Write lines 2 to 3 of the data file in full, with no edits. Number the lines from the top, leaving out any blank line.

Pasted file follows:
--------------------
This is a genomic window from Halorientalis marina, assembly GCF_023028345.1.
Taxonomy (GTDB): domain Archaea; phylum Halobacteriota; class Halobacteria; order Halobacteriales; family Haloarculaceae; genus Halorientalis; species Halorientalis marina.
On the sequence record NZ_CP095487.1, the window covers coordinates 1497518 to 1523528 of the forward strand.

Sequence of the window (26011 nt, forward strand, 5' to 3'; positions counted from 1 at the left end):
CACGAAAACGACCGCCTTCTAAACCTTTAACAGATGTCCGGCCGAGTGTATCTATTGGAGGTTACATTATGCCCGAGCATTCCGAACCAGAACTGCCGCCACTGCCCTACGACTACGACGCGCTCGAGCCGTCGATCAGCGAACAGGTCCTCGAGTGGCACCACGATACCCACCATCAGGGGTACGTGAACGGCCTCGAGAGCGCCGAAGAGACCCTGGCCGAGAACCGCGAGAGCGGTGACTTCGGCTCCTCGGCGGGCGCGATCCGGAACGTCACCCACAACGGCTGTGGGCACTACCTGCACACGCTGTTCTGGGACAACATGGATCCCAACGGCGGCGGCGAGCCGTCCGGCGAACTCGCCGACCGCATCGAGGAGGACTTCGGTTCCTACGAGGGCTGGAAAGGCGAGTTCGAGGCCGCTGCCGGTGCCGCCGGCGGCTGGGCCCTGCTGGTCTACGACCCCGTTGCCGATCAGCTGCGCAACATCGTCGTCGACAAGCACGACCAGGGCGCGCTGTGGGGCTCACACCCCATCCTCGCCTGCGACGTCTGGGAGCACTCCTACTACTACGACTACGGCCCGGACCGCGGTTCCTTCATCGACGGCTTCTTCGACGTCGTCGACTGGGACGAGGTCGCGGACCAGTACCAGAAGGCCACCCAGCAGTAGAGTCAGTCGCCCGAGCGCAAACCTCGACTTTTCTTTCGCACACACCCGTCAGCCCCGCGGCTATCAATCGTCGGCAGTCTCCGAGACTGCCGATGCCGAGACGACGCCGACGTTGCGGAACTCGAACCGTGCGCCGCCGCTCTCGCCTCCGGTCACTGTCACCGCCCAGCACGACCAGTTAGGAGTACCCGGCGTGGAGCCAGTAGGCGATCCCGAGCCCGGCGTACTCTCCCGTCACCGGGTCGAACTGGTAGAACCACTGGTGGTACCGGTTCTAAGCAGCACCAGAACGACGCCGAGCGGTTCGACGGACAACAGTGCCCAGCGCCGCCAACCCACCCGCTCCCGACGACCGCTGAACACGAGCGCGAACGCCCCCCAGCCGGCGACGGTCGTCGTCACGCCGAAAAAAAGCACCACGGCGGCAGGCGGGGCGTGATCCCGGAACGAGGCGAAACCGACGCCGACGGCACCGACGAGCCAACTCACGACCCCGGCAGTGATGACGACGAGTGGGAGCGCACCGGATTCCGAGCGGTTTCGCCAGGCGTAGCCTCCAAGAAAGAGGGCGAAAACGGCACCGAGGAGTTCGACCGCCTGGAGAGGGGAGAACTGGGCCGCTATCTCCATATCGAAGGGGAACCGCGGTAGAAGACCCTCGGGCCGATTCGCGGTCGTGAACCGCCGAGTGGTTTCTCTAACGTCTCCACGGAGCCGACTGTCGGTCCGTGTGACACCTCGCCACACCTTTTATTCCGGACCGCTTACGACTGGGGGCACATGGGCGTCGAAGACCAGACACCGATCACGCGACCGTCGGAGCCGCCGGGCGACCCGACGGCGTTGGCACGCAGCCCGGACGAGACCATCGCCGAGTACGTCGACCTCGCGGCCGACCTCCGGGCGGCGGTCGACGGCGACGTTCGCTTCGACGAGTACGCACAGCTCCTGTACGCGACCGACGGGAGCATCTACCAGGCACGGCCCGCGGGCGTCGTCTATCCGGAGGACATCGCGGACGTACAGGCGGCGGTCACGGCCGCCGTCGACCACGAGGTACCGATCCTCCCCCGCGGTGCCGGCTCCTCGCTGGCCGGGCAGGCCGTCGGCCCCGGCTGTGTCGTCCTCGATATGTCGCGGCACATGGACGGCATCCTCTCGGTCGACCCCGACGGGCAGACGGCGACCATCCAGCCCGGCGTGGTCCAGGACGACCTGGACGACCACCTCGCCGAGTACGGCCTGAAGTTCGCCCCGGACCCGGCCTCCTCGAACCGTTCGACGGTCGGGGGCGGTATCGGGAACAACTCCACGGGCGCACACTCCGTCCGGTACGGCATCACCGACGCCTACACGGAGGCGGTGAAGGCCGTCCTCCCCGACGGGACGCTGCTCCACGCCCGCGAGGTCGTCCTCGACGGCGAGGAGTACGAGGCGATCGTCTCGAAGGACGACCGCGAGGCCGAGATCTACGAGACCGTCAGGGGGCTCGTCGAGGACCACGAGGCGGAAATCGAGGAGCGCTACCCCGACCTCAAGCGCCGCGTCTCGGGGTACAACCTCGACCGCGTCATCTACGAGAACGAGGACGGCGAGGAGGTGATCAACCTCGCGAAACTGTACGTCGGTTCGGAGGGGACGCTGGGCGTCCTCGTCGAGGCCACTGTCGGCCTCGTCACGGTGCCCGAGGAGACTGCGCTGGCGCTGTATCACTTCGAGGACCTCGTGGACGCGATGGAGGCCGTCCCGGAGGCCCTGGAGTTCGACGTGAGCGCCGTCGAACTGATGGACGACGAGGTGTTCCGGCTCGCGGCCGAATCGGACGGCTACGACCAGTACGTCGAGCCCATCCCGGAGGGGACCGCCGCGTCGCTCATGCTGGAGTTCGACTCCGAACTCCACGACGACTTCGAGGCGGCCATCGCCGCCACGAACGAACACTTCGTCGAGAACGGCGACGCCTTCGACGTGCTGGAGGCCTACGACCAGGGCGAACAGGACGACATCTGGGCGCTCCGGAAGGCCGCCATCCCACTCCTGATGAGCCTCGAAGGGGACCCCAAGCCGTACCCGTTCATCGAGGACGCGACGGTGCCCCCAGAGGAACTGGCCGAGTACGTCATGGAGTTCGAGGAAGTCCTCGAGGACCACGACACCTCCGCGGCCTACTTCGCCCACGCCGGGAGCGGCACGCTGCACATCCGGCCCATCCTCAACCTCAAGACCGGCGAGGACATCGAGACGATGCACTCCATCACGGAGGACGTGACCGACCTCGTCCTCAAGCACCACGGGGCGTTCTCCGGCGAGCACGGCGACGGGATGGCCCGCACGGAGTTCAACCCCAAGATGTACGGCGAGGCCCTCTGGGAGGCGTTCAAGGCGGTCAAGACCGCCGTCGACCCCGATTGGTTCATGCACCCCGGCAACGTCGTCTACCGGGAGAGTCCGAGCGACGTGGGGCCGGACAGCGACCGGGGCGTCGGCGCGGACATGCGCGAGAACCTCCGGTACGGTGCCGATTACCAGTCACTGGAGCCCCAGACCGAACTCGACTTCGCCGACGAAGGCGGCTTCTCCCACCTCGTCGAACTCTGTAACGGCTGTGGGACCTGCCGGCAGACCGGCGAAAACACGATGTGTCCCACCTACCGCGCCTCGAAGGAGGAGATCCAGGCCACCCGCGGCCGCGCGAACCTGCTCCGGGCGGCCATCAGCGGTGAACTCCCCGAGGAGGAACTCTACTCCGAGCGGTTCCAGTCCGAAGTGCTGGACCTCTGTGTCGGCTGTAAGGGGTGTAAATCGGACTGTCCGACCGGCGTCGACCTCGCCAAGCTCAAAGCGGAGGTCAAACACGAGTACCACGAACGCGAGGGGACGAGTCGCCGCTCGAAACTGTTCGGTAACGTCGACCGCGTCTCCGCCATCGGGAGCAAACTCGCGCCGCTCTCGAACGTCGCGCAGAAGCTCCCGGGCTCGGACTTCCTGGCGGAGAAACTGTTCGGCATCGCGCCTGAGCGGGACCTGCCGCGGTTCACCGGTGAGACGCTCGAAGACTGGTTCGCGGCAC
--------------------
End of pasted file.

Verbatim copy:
Taxonomy (GTDB): domain Archaea; phylum Halobacteriota; class Halobacteria; order Halobacteriales; family Haloarculaceae; genus Halorientalis; species Halorientalis marina.
On the sequence record NZ_CP095487.1, the window covers coordinates 1497518 to 1523528 of the forward strand.